It can be hard to find a needle in YouTube's vast video haystack, despite the fact that the site is owned by search expert Google.
But YouTube is apparently trying to take a page from its parent company by improving its search features, a little bit at a time. YouTube product manager Brian Glick said Thursday that the company plans to broadly add geographic search to the site so that people can find video clips tagged with specific locations, according to a report from the blog NewTeeVee.
The company is already testing the geographic search feature by including a thumbnail of Google Maps in a search for a specific location, e.g. "San Francisco green events," along with related videos from the area. In a nice touch, people can also move the location dot on a Google Map to see new related videos in that area.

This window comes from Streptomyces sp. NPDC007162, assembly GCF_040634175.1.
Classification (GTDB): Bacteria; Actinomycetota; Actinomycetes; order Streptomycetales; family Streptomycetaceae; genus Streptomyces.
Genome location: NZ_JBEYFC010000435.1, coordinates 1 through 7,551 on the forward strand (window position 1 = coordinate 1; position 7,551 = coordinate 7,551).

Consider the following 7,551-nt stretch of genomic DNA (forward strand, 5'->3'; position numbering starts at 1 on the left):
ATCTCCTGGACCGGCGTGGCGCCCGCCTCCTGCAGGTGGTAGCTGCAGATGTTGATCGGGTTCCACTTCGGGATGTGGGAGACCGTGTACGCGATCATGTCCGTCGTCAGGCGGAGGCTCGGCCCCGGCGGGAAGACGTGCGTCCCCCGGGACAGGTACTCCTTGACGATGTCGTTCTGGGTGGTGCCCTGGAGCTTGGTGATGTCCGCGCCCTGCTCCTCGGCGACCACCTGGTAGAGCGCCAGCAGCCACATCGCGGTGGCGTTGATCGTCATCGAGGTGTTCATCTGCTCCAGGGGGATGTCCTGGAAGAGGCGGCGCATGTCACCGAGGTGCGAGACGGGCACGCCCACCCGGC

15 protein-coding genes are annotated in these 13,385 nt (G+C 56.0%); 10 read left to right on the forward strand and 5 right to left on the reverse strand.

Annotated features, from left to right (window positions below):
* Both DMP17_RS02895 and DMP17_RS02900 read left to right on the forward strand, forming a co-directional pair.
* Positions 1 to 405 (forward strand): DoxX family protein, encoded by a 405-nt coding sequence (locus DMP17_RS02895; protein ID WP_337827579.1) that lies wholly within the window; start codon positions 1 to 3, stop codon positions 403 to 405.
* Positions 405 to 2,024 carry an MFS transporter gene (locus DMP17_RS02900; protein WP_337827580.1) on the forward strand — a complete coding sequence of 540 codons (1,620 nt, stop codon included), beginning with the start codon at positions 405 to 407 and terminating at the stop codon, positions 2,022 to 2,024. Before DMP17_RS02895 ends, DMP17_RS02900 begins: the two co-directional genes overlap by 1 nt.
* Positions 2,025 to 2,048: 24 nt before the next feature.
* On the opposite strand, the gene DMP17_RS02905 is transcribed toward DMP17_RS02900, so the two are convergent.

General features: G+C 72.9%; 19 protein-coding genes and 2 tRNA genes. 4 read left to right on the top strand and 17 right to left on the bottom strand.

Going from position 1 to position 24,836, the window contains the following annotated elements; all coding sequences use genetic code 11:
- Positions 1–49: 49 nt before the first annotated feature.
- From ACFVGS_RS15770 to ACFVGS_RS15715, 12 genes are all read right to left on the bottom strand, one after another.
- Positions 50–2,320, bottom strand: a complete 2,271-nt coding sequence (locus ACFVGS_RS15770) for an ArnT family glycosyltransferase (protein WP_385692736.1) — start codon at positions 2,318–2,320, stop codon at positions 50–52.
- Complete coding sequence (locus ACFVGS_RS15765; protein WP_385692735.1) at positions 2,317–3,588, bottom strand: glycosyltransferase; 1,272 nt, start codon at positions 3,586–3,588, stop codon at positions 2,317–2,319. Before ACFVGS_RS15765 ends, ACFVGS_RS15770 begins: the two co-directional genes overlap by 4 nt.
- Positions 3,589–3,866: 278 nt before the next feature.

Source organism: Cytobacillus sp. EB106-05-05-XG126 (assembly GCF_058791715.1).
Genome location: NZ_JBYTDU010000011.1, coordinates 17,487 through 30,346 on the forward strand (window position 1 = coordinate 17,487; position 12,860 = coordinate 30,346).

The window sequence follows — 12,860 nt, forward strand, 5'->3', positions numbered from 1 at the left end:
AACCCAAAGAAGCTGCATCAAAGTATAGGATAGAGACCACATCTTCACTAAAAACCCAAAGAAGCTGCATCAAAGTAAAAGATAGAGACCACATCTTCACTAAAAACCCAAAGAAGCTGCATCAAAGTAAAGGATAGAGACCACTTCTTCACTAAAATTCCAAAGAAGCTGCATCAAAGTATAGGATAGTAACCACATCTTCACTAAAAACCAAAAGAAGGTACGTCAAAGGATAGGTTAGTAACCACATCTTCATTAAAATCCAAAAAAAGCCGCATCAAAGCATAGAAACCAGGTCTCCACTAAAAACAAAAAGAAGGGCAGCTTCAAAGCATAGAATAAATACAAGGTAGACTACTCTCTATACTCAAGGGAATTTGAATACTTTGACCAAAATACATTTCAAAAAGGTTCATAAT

More than a year ago, YouTube began allowing people who uploaded videos to tag clips with a location. But the company had yet to offer the ability to search videos by geography. Meanwhile, Google Earth had started giving people links to location-specific videos in a YouTube layer it offered last October.
For its part, Google provides geographic search by detecting the user's IP address--which can be associated with physical location--along with geographic data it picks up from a Web page. It also takes straightforward location data typed into the search box to match with related location information from Web pages.
A request for comment from YouTube was not immediately returned.
YouTube executives have previously acknowledged that video search isn't easy.
"The challenge in the future of video is how to find video...and maintaining that sense of discovery," Jordan Hoffner, head of content partnerships at YouTube, said while speaking on a media panel in April. "Sharing and tagging video is a start."